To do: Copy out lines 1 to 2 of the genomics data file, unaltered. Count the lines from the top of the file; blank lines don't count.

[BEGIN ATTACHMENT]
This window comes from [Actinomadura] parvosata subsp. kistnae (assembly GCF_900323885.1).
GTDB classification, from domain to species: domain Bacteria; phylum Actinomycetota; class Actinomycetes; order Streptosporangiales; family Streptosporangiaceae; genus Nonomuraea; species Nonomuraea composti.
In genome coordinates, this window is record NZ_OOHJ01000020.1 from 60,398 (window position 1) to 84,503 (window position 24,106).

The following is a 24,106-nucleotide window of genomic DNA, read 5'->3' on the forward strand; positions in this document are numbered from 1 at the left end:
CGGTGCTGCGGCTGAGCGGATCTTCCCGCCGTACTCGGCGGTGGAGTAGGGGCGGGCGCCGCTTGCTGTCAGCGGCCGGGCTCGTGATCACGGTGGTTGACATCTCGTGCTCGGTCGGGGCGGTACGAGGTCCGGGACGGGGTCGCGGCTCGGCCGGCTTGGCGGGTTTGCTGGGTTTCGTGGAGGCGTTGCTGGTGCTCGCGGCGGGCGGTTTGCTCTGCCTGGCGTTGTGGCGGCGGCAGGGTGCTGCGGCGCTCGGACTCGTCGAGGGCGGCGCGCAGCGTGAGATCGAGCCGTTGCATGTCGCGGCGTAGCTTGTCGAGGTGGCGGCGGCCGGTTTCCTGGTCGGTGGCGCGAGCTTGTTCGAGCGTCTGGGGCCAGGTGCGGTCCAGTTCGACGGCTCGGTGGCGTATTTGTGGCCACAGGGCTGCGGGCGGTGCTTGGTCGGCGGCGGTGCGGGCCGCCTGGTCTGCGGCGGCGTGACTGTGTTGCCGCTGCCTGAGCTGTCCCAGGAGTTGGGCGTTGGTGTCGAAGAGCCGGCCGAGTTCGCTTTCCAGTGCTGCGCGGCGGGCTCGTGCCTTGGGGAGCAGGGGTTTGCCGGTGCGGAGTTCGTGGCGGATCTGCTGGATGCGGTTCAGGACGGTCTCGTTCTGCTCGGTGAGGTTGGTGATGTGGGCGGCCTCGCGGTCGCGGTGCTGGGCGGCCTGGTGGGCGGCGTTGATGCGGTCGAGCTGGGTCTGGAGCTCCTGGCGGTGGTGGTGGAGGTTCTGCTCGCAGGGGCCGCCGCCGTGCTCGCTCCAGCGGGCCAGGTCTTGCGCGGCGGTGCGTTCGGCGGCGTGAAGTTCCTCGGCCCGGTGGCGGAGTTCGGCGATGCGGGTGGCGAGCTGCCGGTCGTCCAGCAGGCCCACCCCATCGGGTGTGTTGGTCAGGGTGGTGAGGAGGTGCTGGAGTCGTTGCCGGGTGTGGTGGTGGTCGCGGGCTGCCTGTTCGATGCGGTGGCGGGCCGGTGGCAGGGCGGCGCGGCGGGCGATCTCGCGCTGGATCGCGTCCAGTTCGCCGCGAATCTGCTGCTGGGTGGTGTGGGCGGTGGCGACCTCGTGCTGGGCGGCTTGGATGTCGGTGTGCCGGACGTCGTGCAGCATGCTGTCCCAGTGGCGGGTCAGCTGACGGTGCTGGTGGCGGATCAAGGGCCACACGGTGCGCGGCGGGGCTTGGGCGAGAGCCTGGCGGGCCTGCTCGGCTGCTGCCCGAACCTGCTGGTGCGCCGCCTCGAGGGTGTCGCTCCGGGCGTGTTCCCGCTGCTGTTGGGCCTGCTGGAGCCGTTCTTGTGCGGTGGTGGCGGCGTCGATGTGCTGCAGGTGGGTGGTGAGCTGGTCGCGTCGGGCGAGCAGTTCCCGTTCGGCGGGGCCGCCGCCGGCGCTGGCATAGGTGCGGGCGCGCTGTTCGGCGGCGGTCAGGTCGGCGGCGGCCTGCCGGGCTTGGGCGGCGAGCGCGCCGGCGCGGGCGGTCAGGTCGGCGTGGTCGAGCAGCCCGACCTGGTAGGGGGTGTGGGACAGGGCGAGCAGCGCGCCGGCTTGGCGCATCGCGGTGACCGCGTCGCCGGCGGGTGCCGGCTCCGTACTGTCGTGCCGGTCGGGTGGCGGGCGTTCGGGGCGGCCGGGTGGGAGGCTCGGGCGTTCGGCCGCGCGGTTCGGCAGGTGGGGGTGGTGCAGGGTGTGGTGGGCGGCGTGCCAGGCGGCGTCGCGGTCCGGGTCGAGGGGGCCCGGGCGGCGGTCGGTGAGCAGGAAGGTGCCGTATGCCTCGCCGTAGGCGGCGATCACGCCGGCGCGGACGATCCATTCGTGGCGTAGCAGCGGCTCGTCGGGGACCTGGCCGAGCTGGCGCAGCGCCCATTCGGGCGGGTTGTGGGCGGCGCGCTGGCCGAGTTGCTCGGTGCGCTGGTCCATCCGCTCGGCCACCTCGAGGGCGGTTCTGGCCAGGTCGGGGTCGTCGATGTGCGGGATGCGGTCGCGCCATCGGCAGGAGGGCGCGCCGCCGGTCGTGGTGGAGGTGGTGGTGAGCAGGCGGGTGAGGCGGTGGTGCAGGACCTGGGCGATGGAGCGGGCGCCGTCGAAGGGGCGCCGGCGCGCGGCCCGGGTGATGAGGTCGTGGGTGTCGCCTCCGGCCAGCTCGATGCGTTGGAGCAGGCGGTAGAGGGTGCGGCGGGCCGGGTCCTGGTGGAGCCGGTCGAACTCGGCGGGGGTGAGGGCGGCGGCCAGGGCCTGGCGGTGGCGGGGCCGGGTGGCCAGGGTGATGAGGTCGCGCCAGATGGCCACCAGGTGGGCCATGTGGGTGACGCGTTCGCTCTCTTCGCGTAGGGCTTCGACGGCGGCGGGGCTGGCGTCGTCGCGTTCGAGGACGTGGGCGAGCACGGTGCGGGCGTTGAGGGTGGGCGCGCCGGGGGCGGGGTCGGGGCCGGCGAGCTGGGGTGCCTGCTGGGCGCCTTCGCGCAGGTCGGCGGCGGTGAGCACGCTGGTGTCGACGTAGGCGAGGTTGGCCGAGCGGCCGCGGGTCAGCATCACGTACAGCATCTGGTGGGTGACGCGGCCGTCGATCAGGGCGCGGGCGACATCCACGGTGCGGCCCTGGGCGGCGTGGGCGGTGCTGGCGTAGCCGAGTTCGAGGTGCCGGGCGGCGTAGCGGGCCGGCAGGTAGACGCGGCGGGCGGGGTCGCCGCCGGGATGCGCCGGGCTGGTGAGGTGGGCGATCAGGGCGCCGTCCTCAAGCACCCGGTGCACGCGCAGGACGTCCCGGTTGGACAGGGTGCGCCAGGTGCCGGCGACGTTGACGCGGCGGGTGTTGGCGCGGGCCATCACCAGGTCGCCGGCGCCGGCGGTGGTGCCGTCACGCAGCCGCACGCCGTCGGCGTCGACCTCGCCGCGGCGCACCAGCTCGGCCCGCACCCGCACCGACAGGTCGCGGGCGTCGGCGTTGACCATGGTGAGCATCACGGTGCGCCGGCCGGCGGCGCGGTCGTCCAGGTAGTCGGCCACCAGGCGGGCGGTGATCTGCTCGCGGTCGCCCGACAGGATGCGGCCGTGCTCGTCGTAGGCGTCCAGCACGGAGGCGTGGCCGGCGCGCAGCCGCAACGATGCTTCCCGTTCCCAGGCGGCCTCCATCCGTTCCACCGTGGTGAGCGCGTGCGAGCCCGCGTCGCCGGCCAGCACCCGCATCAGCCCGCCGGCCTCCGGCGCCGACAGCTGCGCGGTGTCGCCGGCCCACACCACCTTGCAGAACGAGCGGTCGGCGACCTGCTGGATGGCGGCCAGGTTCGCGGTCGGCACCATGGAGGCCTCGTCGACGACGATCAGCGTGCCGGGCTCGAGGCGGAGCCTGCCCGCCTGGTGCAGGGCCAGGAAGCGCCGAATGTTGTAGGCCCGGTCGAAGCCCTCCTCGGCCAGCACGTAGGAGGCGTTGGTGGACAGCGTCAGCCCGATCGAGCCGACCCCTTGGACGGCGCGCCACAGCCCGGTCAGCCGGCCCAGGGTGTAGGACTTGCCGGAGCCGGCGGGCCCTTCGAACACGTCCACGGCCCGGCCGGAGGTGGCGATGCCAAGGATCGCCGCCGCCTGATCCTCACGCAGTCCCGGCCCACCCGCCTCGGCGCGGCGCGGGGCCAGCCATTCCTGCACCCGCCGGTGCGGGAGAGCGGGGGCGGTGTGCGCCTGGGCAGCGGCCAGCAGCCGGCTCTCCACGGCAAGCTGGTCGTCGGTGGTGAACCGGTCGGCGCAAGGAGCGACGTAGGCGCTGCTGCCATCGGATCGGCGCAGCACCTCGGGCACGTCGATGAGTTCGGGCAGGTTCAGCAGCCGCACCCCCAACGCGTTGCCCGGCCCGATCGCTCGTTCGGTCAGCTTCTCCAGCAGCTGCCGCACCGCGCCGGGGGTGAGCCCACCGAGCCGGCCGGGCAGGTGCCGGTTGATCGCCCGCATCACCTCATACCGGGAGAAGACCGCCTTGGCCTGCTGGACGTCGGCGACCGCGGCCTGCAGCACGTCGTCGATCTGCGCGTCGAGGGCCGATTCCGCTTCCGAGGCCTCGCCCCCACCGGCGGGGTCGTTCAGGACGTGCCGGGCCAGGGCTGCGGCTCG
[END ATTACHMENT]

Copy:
This window comes from [Actinomadura] parvosata subsp. kistnae (assembly GCF_900323885.1).
GTDB classification, from domain to species: domain Bacteria; phylum Actinomycetota; class Actinomycetes; order Streptosporangiales; family Streptosporangiaceae; genus Nonomuraea; species Nonomuraea composti.